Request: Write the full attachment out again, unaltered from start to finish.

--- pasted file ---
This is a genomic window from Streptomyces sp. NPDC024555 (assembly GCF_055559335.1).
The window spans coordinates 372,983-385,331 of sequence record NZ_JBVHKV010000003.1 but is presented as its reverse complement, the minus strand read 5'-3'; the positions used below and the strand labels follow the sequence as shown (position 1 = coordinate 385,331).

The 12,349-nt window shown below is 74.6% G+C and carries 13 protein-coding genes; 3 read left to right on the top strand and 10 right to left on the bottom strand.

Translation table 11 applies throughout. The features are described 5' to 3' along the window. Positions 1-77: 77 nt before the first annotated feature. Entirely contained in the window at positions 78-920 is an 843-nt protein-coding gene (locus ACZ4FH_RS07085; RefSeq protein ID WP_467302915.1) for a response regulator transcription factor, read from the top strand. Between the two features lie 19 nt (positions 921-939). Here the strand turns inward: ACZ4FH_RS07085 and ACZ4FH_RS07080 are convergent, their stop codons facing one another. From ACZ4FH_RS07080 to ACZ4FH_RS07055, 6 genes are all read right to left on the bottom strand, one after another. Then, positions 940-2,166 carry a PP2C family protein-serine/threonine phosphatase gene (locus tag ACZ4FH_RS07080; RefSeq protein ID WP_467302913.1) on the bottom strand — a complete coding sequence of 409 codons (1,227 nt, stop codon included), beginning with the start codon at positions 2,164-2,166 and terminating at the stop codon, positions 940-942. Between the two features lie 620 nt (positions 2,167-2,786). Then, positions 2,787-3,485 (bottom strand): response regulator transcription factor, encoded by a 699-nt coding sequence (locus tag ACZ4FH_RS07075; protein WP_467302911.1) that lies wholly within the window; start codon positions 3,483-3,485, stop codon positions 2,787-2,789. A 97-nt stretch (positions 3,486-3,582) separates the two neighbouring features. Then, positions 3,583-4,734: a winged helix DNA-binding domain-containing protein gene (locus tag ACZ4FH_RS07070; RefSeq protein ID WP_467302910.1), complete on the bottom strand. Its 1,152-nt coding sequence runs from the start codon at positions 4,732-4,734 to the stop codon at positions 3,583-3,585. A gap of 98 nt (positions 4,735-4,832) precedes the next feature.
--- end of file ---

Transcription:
This is a genomic window from Streptomyces sp. NPDC024555 (assembly GCF_055559335.1).
The window spans coordinates 372,983-385,331 of sequence record NZ_JBVHKV010000003.1 but is presented as its reverse complement, the minus strand read 5'-3'; the positions used below and the strand labels follow the sequence as shown (position 1 = coordinate 385,331).

The 12,349-nt window shown below is 74.6% G+C and carries 13 protein-coding genes; 3 read left to right on the top strand and 10 right to left on the bottom strand.

Translation table 11 applies throughout. The features are described 5' to 3' along the window. Positions 1-77: 77 nt before the first annotated feature. Entirely contained in the window at positions 78-920 is an 843-nt protein-coding gene (locus ACZ4FH_RS07085; RefSeq protein ID WP_467302915.1) for a response regulator transcription factor, read from the top strand. Between the two features lie 19 nt (positions 921-939). Here the strand turns inward: ACZ4FH_RS07085 and ACZ4FH_RS07080 are convergent, their stop codons facing one another. From ACZ4FH_RS07080 to ACZ4FH_RS07055, 6 genes are all read right to left on the bottom strand, one after another. Then, positions 940-2,166 carry a PP2C family protein-serine/threonine phosphatase gene (locus tag ACZ4FH_RS07080; RefSeq protein ID WP_467302913.1) on the bottom strand — a complete coding sequence of 409 codons (1,227 nt, stop codon included), beginning with the start codon at positions 2,164-2,166 and terminating at the stop codon, positions 940-942. Between the two features lie 620 nt (positions 2,167-2,786). Then, positions 2,787-3,485 (bottom strand): response regulator transcription factor, encoded by a 699-nt coding sequence (locus tag ACZ4FH_RS07075; protein WP_467302911.1) that lies wholly within the window; start codon positions 3,483-3,485, stop codon positions 2,787-2,789. A 97-nt stretch (positions 3,486-3,582) separates the two neighbouring features. Then, positions 3,583-4,734: a winged helix DNA-binding domain-containing protein gene (locus tag ACZ4FH_RS07070; RefSeq protein ID WP_467302910.1), complete on the bottom strand. Its 1,152-nt coding sequence runs from the start codon at positions 4,732-4,734 to the stop codon at positions 3,583-3,585. A gap of 98 nt (positions 4,735-4,832) precedes the next feature.